In this case, the parties joined to the proceedings were part of a group of family companies and included the director/owner of the business.  Whilst they all admitted to being involved in the underpayments and other contraventions of the employing corporate entities, what is notable is that the payroll or service company and the owner were also prosecuted and fined under accessorial liability provisions. 

And in another case, two individuals who were part of a supply chain and involved in the underpayment of trolley collectors, were ordered to pay penalties of $44,550 each: Fair Work Ombudsman v Al Hilfi [2016] FCA 193.   

These cases illustrates that accessorial liability can occur in a broad range of circumstances beyond just the traditional boundaries of employer and employee.

It is also wrong to assume that just owners of the employing entity are liable.  There have been other cases where penalties have been imposed against non-director non-owner accessories including human resources staff, administration or day to day managers, staff engaged to assist with recruitment and supervision.

As we said above, the FWO recently on 23 January 2017 secured $143,000 in penalties against a Brisbane business for underpaying two workers $18,000.  Notably, the former payroll and account manager was fined $7,000 for their involvement in the contraventions (despite not being primarily responsible for operating the business).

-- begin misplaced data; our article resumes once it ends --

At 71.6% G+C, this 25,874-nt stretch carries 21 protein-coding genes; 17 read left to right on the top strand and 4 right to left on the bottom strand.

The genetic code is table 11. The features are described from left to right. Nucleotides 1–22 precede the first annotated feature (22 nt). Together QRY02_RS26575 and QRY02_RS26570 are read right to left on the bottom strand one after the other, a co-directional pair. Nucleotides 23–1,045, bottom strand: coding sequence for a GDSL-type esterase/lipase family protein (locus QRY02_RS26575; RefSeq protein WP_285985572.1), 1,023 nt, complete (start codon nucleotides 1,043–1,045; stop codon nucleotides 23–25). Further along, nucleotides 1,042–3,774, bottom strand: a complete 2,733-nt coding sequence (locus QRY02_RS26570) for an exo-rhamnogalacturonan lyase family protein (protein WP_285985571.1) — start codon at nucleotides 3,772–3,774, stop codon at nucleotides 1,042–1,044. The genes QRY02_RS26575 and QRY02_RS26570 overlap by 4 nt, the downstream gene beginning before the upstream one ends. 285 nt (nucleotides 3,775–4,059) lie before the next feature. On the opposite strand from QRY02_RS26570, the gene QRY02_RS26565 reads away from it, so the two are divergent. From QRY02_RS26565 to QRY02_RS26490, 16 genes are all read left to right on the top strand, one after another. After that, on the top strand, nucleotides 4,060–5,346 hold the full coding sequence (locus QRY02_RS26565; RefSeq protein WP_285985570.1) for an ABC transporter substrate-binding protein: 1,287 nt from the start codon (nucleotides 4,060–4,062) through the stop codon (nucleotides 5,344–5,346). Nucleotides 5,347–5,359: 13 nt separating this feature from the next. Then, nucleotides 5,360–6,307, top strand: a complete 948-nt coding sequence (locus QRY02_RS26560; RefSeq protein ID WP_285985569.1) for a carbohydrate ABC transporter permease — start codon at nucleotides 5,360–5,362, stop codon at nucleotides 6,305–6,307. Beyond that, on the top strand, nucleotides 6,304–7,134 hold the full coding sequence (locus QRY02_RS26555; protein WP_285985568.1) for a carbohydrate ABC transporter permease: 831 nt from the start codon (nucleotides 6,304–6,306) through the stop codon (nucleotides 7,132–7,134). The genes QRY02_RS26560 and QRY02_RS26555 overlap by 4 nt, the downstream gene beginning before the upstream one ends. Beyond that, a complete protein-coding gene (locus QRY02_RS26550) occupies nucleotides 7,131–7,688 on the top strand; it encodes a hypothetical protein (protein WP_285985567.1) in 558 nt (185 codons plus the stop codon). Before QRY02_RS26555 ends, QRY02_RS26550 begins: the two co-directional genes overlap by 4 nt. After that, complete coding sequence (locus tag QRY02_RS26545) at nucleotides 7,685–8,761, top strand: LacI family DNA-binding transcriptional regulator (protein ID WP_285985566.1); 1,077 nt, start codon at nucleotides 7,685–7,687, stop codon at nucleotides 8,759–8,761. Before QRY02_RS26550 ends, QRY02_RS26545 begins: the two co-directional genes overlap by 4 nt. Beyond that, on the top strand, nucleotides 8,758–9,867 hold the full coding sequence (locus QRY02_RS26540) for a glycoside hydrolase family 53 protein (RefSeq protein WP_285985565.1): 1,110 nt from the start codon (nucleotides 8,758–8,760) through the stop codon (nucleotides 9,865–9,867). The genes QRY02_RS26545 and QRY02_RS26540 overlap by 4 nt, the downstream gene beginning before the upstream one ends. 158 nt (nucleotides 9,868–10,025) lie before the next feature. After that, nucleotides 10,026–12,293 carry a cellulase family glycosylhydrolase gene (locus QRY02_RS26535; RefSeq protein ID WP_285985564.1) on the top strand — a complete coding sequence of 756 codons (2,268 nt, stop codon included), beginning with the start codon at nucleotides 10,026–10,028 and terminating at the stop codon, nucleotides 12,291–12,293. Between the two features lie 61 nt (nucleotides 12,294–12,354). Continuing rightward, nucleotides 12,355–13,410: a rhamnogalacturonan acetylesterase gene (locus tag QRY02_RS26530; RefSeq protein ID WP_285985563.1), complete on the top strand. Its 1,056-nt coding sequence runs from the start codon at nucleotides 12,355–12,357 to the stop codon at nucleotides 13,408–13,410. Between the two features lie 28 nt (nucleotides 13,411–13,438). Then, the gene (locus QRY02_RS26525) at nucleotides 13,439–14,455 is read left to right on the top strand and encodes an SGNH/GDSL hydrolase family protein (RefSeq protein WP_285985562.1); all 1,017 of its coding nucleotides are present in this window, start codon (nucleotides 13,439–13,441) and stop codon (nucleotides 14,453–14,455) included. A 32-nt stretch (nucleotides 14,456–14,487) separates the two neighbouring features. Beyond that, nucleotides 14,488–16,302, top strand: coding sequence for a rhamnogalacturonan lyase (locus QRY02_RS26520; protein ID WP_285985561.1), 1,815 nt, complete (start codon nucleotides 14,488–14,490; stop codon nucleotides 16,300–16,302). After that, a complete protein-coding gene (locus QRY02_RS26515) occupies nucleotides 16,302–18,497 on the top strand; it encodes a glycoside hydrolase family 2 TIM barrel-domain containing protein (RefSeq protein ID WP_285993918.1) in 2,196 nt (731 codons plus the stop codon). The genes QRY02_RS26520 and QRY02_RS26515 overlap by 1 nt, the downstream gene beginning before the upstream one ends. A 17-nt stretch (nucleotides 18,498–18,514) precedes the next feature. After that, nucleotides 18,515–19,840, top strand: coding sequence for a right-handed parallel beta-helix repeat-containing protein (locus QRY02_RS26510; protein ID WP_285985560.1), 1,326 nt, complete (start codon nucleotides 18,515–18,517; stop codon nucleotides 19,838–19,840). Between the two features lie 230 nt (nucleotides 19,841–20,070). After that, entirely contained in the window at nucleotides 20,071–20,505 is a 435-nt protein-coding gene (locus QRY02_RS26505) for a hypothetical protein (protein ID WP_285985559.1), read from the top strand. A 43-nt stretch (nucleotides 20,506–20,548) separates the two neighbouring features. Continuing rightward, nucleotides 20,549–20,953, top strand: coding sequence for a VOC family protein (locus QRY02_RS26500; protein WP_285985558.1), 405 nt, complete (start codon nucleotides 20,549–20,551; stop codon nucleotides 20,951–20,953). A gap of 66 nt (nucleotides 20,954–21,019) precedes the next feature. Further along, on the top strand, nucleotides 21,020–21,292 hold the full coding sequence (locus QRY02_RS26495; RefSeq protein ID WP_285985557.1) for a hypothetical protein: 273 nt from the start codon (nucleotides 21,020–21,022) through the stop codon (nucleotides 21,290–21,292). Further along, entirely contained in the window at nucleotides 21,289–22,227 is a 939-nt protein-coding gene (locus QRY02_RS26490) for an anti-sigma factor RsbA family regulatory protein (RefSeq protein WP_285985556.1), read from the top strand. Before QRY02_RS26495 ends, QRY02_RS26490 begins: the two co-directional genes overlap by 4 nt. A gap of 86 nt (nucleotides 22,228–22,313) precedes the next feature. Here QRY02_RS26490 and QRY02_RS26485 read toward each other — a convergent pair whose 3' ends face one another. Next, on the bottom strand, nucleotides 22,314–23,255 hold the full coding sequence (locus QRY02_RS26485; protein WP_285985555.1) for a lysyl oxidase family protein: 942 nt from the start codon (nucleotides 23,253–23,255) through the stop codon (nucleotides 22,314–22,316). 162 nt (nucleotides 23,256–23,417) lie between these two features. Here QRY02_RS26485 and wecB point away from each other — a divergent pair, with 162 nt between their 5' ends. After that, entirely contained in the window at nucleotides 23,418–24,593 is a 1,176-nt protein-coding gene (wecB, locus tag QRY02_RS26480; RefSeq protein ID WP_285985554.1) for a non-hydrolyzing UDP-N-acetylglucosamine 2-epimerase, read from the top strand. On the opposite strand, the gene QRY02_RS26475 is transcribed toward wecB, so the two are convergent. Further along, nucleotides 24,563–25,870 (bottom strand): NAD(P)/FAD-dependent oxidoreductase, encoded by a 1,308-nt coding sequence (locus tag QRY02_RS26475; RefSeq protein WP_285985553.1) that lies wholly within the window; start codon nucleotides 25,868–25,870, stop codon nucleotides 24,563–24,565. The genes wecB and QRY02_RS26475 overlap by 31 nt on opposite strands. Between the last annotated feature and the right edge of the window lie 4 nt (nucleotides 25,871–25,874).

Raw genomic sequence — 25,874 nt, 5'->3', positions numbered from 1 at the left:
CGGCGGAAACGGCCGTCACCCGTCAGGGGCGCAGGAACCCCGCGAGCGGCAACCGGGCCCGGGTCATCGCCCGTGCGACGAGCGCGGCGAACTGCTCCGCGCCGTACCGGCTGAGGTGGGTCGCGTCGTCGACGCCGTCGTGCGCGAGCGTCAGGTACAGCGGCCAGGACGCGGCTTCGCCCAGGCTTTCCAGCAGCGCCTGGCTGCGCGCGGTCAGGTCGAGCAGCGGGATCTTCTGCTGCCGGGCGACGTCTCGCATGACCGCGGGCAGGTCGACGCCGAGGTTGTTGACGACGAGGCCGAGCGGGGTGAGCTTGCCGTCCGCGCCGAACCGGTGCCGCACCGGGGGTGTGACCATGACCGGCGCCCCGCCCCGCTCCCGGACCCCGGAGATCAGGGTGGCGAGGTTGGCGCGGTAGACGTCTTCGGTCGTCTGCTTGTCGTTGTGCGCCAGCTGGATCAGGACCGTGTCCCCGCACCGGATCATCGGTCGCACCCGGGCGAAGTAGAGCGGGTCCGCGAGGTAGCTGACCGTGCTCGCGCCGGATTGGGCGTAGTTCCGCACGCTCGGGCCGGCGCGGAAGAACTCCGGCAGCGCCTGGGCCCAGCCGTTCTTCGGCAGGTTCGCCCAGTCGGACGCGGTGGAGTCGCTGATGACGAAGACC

Are you at risk of a claim against you?

Are you in a position to influence the decisions of the employer? What does it mean to be ‘knowingly involved in a contravention’?

The concept of accessorial liability is not new and has its origins in the then Trade Practices Act 1974 (Cth). Under that legislation, similar worded accessorial liability provisions were used. 

The High Court of Australia in Yorke v Lucas [1985] HCA 65 considered whether under the TP Act for an individual to be ‘involved in a contravention’ that person needed to have actual knowledge that the conduct was in breach of the law.  The High Court said

“There can be no question that a person cannot be knowingly concerned in a contravention unless he has knowledge of the essential facts constituting the contravention ... In the context of the paragraph, a person could only properly be said to be “part to” a “contravention” if his participation was in the context of knowledge of the essential facts constituting the particular contravention in question…..

In our view ... [in order to be knowingly concerned] ...requires a party to a contravention to be an intentional participant, the necessary intent being based upon knowledge of the essential elements of the contravention.

As we said above, ignorance is no defence.

What can the business and you do to reduce risk?

It seems imperative that businesses conduct a compliance audit of the workplace routinely.  This should be done by someone who has knowledge of the relevant legal obligations, work related entitlements, and workplace laws.

Training of staff, directors and persons who are able to influence decisions of the employer is pretty obvious but an essential step to achieve compliance.  

And, of course, if an employee complains about compliance of workplace laws, act on it.  Make sure complaints are handled appropriately.

Author: Deanna Oberdan